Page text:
I hadn’t been one to drop my schoolbooks and have an unassuming, charming upperclassmen retrieve them for me. Boys had not stolen glances at me in the halls. The cheerleaders had never sat with me for lunch. My hair had not been blown out on a bimonthly basis, instead it had been buzzed short because of my alleged depression and anxiety that ripped it off in thick clumps. I had lacked the blackout parties, spontaneous coastal trips, and urban explorations. With only myself to blame, I had chosen to remain cooped inside and ruminate over the potential I had, rather than pursue the efforts it would take to self actualize.

Then came university. In my first year, I splurged most of my money on lavish dinners, chic bodily adornments, and overpriced tickets to piano recitals. I invested my leisure time in projects I had no real passions for so as to be perceived as an intelligent, indestructible, and interesting woman. Months of precariously crafting a pristine and beautiful facade eventually proved futile, as the ostentatious exterior inevitably crumbled when I revisited my hometown and found myself disinterested in impressing my high school counterparts. 

Now I wear my well-loved clothes from senior year, detaching old memories and infusing new ones into their distressed sleeves and eclectic buttons. Deviating from saving money for elegant evenings amongst older company, I presently opt to expand my wunderkammer of vintage cameras and to purchase flights to cities I’d never thought to visit. The need to adopt a pretentious personality that fed on underground jazz artists and bled orchestral symphonies from the Renaissance dissipated. I could listen to mainstream rock and indie classics meant to make the young and stupid drunk on the liveliness they swell in. I began to savor the world again, like a little kid given their first dollar at a candy store. This abrupt but welcome thrill was the impetus for my drive to play a role in saving the world.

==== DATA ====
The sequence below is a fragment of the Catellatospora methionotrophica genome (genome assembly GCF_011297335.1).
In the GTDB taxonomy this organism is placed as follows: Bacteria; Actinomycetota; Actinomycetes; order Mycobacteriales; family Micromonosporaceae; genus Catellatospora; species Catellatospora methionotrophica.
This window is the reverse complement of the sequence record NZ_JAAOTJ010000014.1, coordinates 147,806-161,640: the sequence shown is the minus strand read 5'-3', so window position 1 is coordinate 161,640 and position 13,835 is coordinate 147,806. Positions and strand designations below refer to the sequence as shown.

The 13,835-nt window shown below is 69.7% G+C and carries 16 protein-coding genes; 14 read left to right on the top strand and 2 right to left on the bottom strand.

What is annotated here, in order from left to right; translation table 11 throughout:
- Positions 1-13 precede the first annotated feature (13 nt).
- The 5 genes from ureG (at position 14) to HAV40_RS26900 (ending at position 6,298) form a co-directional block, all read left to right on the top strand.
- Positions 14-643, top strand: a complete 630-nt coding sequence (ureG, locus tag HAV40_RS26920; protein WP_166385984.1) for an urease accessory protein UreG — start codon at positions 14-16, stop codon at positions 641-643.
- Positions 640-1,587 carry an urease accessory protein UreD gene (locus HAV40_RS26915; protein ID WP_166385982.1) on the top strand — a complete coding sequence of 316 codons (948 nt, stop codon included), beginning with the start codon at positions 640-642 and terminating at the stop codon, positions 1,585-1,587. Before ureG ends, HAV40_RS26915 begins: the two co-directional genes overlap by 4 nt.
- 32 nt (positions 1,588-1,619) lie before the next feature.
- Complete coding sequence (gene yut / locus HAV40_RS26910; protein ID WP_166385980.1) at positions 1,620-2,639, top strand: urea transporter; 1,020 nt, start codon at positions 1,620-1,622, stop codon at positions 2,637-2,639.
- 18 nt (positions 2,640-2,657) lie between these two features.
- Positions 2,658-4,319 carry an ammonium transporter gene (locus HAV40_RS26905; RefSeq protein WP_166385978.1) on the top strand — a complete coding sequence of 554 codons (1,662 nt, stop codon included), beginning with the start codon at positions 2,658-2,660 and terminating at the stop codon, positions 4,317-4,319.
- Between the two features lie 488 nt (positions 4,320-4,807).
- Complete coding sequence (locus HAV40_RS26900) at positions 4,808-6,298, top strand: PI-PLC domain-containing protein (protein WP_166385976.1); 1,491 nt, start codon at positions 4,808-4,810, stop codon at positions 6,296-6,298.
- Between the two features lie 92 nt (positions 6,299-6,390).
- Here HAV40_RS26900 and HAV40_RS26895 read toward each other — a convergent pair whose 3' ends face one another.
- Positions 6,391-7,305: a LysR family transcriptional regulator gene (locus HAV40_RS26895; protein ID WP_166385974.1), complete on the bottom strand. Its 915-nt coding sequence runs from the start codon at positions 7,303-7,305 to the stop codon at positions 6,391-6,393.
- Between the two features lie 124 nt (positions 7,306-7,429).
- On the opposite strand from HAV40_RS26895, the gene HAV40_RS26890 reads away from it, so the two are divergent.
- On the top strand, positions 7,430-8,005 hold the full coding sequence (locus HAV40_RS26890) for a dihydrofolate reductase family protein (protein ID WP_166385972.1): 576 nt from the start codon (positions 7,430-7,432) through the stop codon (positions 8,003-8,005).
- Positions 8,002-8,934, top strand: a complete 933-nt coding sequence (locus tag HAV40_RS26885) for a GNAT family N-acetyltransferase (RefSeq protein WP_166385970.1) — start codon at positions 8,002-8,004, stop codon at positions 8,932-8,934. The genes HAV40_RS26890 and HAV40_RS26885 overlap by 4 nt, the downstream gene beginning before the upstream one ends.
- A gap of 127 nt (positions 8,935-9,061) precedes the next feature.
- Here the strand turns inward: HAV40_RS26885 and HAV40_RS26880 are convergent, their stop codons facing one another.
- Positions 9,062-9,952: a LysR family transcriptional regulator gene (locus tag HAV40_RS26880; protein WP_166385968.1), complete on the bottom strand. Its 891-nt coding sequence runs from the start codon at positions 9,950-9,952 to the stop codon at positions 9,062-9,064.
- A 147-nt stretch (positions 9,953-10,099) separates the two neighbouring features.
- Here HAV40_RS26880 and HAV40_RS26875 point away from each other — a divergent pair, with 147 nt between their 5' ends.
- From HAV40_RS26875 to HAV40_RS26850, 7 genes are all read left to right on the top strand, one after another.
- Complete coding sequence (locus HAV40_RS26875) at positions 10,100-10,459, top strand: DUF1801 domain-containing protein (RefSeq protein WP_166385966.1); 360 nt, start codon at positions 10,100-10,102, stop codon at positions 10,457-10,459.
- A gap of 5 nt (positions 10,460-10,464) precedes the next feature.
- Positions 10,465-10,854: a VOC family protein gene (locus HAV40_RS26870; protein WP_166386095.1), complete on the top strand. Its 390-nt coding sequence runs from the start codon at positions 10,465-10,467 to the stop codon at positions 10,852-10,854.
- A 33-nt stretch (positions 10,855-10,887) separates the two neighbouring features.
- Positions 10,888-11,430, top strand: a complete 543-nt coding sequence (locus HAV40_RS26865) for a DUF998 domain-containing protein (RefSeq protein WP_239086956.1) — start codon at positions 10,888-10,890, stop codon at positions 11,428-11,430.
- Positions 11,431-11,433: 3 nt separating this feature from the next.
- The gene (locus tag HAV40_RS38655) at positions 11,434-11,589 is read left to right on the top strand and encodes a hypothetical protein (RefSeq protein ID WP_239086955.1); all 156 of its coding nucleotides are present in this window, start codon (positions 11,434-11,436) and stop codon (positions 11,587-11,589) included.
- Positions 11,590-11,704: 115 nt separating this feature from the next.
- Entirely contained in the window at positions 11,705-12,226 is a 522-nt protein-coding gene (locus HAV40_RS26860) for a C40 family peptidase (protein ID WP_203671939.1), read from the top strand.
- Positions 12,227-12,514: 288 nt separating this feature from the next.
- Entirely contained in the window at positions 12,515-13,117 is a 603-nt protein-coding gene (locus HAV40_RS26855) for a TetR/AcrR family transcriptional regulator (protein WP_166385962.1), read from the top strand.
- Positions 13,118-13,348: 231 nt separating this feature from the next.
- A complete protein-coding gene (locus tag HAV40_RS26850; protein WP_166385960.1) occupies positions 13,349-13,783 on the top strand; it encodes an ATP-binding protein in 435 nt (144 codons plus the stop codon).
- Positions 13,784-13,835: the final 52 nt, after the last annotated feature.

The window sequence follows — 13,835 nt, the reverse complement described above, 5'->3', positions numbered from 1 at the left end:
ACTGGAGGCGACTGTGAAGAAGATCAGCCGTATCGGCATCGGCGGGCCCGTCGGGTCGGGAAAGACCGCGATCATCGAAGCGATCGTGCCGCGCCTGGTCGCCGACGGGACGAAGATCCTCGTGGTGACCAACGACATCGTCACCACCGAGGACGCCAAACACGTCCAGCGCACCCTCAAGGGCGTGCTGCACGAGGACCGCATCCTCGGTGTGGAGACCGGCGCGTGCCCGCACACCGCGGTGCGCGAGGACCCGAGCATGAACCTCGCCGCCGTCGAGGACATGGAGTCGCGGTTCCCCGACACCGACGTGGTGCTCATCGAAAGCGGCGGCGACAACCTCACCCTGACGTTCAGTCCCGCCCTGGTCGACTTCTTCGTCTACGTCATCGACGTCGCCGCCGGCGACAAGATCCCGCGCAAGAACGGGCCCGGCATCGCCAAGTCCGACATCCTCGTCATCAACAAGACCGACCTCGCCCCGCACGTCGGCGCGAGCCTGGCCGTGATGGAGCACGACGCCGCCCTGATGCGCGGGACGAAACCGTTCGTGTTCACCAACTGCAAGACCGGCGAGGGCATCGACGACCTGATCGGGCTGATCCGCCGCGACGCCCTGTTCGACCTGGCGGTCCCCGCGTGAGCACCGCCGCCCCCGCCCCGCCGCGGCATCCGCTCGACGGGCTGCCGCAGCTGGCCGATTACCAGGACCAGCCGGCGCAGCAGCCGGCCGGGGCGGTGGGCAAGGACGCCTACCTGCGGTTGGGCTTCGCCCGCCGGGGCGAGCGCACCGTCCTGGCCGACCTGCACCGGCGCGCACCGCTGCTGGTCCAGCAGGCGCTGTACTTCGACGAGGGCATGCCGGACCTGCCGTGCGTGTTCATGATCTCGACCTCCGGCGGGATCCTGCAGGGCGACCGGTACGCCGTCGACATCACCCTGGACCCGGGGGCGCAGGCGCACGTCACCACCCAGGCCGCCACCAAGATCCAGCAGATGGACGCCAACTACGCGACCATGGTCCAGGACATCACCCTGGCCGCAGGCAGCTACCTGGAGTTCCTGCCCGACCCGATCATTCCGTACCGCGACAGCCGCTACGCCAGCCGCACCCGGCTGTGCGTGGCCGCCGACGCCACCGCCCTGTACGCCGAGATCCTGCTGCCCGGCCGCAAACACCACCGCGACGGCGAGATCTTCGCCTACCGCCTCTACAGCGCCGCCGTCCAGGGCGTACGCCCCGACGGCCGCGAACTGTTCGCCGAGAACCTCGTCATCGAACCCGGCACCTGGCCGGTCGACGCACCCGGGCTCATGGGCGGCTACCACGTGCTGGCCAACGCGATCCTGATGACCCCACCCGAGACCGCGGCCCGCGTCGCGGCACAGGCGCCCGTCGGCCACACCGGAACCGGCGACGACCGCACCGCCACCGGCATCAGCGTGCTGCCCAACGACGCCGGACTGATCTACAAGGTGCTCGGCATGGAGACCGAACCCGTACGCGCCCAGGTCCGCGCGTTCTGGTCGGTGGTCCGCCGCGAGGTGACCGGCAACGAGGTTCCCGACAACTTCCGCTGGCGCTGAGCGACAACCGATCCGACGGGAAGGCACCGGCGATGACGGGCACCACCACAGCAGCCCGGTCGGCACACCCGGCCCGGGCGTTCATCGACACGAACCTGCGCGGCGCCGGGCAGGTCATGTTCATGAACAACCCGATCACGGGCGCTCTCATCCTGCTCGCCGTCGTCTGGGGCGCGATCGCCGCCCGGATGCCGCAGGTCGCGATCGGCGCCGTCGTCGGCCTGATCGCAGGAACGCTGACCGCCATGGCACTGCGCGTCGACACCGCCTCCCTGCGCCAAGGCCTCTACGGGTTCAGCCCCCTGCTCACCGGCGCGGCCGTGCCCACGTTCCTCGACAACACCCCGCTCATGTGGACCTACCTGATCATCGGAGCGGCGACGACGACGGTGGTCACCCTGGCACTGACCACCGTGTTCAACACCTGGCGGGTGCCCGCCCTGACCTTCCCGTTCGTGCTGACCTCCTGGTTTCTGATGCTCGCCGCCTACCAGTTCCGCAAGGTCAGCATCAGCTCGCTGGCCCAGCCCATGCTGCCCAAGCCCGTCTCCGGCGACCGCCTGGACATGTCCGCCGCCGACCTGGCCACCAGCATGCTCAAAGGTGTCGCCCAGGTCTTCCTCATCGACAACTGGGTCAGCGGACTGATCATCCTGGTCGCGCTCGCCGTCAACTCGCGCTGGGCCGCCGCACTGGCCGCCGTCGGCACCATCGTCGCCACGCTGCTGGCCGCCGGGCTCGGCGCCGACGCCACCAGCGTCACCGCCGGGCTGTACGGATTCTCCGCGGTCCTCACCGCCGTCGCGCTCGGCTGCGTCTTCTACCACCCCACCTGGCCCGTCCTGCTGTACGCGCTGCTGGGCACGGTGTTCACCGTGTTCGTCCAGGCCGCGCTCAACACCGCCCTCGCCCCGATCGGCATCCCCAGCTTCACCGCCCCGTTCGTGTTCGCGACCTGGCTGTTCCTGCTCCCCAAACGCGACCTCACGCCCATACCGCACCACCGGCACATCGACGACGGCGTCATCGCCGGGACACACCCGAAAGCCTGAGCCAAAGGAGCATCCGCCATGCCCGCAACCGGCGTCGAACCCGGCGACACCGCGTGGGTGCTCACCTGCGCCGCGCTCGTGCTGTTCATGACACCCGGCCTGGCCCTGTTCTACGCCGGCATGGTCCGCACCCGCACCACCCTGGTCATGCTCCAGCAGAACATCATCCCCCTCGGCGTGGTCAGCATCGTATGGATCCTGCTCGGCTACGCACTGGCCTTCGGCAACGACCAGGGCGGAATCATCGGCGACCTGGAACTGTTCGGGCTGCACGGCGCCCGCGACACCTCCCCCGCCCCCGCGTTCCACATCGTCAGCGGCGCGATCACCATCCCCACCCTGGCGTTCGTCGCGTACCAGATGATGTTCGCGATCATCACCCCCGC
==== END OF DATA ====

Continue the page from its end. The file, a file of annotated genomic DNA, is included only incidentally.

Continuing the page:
And so here is my epiphany. If we, the people that inhabit the world, hope to ensure this miraculous planet stays afloat in our universe, there are various key concepts we need to understand. We must adopt collectivist notions and realize that human beings have the shared responsibility of caring for the Earth. Those of us who are fortunate enough to have our basic needs met have the opportunity to take action toward creating a society where the needs of others are also fulfilled.